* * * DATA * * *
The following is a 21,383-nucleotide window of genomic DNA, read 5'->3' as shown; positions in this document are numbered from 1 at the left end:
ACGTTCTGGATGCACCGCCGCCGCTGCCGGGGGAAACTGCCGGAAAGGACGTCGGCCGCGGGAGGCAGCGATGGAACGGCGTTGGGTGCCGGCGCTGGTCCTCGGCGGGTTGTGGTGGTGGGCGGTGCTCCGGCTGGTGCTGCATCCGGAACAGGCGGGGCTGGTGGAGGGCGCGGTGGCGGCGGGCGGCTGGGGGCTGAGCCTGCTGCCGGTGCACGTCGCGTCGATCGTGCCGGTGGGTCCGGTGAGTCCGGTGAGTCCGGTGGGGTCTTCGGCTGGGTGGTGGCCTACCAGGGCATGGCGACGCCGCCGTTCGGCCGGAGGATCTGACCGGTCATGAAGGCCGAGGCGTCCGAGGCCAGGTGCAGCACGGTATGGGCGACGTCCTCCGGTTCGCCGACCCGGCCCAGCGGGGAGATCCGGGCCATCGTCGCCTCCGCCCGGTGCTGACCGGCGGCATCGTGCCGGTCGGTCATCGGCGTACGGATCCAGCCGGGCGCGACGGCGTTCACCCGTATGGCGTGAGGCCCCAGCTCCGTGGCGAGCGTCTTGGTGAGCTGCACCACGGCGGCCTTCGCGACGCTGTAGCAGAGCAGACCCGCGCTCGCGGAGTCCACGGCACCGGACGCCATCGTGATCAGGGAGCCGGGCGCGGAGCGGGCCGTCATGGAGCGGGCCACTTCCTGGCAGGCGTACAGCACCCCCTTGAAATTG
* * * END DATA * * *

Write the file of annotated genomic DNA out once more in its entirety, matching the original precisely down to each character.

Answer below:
The following is a 21,383-nucleotide window of genomic DNA, read 5'->3' as shown; positions in this document are numbered from 1 at the left end:
ACGTTCTGGATGCACCGCCGCCGCTGCCGGGGGAAACTGCCGGAAAGGACGTCGGCCGCGGGAGGCAGCGATGGAACGGCGTTGGGTGCCGGCGCTGGTCCTCGGCGGGTTGTGGTGGTGGGCGGTGCTCCGGCTGGTGCTGCATCCGGAACAGGCGGGGCTGGTGGAGGGCGCGGTGGCGGCGGGCGGCTGGGGGCTGAGCCTGCTGCCGGTGCACGTCGCGTCGATCGTGCCGGTGGGTCCGGTGAGTCCGGTGAGTCCGGTGGGGTCTTCGGCTGGGTGGTGGCCTACCAGGGCATGGCGACGCCGCCGTTCGGCCGGAGGATCTGACCGGTCATGAAGGCCGAGGCGTCCGAGGCCAGGTGCAGCACGGTATGGGCGACGTCCTCCGGTTCGCCGACCCGGCCCAGCGGGGAGATCCGGGCCATCGTCGCCTCCGCCCGGTGCTGACCGGCGGCATCGTGCCGGTCGGTCATCGGCGTACGGATCCAGCCGGGCGCGACGGCGTTCACCCGTATGGCGTGAGGCCCCAGCTCCGTGGCGAGCGTCTTGGTGAGCTGCACCACGGCGGCCTTCGCGACGCTGTAGCAGAGCAGACCCGCGCTCGCGGAGTCCACGGCACCGGACGCCATCGTGATCAGGGAGCCGGGCGCGGAGCGGGCCGTCATGGAGCGGGCCACTTCCTGGCAGGCGTACAGCACCCCCTTGAAATTG